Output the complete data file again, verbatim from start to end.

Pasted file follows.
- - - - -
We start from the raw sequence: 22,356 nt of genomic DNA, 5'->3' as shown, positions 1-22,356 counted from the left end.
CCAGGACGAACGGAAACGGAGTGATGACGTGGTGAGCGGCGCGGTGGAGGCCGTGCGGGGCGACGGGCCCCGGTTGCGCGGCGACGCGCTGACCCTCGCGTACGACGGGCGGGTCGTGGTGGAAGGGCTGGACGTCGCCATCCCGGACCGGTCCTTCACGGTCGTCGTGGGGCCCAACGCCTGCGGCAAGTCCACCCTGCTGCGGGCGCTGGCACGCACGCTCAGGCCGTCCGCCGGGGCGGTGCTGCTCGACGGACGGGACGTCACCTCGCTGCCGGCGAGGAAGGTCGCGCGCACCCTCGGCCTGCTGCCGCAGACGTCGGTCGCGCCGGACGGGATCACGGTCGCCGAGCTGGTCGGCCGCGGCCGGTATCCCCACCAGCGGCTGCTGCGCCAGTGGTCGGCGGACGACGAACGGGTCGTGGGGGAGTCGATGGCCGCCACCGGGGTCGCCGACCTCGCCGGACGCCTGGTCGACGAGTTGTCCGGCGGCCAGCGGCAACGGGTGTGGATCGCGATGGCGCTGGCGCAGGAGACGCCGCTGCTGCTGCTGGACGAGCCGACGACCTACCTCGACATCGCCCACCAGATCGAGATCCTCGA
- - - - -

We start from the raw sequence: 22,356 nt of genomic DNA, 5'->3' as shown, positions 1-22,356 counted from the left end.
CCAGGACGAACGGAAACGGAGTGATGACGTGGTGAGCGGCGCGGTGGAGGCCGTGCGGGGCGACGGGCCCCGGTTGCGCGGCGACGCGCTGACCCTCGCGTACGACGGGCGGGTCGTGGTGGAAGGGCTGGACGTCGCCATCCCGGACCGGTCCTTCACGGTCGTCGTGGGGCCCAACGCCTGCGGCAAGTCCACCCTGCTGCGGGCGCTGGCACGCACGCTCAGGCCGTCCGCCGGGGCGGTGCTGCTCGACGGACGGGACGTCACCTCGCTGCCGGCGAGGAAGGTCGCGCGCACCCTCGGCCTGCTGCCGCAGACGTCGGTCGCGCCGGACGGGATCACGGTCGCCGAGCTGGTCGGCCGCGGCCGGTATCCCCACCAGCGGCTGCTGCGCCAGTGGTCGGCGGACGACGAACGGGTCGTGGGGGAGTCGATGGCCGCCACCGGGGTCGCCGACCTCGCCGGACGCCTGGTCGACGAGTTGTCCGGCGGCCAGCGGCAACGGGTGTGGATCGCGATGGCGCTGGCGCAGGAGACGCCGCTGCTGCTGCTGGACGAGCCGACGACCTACCTCGACATCGCCCACCAGATCGAGATCCTCGA